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Switzerland: voters reject pesticide elimination

MP Filippo Gallinella: "Logically, it was like asking citizens to abolish drugs for them or for animals"

While the EU is about to approve the Farm to Fork plan, considered unrealistic by many, which also provides for the drastic reduction of chemical pesticides, the majority of Swiss voters have declared their opposition to the elimination of the same pesticides in agriculture. This is what emerges from the results of the referendum that ended yesterday. About 61% of citizens rejected the two initiatives that would have imposed a national ban on synthetic pesticides within 10 years and outlawed imported food produced using these components.

“It was logical that it would end like this! It would have been like asking citizens to abolish drugs for themselves or for animals. We must work for a conscious use of all substances, punish those who do not respect the rules and promote a healthy life and a balanced diet”. This is the comment of the deputy Filippo Gallinella (M5S), president of the Agriculture commission in the Italian Parliament.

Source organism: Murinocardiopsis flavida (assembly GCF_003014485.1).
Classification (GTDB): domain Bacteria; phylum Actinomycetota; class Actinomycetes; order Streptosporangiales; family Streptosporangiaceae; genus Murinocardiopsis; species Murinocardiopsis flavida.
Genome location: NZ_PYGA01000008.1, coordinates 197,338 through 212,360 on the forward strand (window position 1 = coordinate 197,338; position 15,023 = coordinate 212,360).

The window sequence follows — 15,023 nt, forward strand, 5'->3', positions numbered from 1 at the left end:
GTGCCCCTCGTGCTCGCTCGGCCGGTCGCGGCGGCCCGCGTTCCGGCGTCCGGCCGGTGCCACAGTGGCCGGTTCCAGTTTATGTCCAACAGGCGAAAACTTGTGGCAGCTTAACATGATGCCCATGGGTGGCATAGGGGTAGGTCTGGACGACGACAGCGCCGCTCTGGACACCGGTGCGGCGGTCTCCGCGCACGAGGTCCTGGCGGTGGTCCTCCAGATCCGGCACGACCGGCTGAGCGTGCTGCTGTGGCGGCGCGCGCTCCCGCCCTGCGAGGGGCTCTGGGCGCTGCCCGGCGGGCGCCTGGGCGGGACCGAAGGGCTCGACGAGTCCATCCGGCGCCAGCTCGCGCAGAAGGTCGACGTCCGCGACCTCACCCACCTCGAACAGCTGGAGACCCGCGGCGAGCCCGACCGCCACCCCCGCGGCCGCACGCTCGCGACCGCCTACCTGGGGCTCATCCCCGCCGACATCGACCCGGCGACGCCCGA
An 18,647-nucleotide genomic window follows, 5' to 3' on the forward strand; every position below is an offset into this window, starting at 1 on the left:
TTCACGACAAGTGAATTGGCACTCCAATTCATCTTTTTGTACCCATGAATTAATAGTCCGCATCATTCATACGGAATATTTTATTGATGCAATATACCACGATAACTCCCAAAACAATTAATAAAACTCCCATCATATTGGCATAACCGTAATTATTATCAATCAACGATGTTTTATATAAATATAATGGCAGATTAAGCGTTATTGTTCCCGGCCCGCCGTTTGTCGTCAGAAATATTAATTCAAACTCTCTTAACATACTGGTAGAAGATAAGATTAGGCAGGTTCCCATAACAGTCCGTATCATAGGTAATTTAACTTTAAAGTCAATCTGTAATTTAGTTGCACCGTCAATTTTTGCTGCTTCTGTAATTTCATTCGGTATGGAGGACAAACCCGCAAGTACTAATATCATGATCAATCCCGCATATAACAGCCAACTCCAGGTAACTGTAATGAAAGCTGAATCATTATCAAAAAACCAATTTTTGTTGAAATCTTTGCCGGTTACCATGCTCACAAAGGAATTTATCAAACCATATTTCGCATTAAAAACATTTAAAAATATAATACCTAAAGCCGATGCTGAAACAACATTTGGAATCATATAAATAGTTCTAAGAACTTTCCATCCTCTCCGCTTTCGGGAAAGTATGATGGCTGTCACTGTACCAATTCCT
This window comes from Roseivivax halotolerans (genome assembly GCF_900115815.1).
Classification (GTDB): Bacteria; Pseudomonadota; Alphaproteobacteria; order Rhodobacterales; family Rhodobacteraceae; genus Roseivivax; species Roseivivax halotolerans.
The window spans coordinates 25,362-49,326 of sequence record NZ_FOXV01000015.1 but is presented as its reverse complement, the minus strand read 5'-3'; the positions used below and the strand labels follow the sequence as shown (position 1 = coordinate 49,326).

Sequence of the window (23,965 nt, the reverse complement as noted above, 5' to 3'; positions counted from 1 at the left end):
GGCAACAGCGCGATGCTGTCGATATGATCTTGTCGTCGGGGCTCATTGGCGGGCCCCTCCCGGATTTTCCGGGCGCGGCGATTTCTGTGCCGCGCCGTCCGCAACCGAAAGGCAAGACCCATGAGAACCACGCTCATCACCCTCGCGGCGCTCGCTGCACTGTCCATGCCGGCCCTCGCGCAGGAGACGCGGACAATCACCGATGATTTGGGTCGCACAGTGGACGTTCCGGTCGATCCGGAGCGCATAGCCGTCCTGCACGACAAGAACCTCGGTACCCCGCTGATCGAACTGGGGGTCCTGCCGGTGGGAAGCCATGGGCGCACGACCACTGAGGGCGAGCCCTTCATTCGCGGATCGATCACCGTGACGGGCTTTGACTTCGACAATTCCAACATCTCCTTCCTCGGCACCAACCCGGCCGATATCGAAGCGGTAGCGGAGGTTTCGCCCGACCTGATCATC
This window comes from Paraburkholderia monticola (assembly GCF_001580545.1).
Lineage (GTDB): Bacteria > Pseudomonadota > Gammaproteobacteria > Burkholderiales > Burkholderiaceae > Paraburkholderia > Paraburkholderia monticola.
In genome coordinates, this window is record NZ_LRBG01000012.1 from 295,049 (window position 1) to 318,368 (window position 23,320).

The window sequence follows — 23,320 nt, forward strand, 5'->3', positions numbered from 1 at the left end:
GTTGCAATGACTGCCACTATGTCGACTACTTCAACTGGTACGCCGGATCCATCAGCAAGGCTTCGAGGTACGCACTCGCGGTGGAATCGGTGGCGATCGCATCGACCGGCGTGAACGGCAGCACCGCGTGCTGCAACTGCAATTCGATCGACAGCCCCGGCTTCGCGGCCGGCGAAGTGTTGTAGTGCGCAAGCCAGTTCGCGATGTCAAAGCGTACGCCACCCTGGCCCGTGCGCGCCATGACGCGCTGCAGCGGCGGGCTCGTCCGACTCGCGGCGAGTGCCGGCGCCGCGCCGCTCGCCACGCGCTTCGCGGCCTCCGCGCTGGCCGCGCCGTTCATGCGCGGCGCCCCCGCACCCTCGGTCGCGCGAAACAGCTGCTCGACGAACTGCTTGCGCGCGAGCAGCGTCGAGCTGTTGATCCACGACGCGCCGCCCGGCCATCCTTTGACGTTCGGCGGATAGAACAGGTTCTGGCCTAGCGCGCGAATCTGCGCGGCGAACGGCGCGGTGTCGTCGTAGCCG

"Through new technologies, I am thinking of precision agriculture and digitalization, we will be able to improve the use of pesticides by calibrating the right doses necessary for the well-being of plants and avoiding unnecessarily wasting them in the environment - he continues - With the funds provided for by the National Plan of Recovery and Resilience, we will be able to improve production techniques, combining environmental and economic sustainability to guarantee quality food, at affordable prices for as many people as possible with the least impact on the planet".

On pesticides, in particular, there were two initiatives subject to referendum in Switzerland: the first, 'For a Switzerland free from synthetic pesticides', provided for a national ban within 10 years, with a ban on the marketing of imported foods produced in this way; while the second, 'For clean drinking water and healthy food' aimed to limit government subsidies only to farms that do not use pesticides and use antibiotics only to treat sick animals (therefore not for "preventive" purposes). The referendum also aimed to eliminate the amount of sewage used on the fields, and therefore potentially introduced into the water system.

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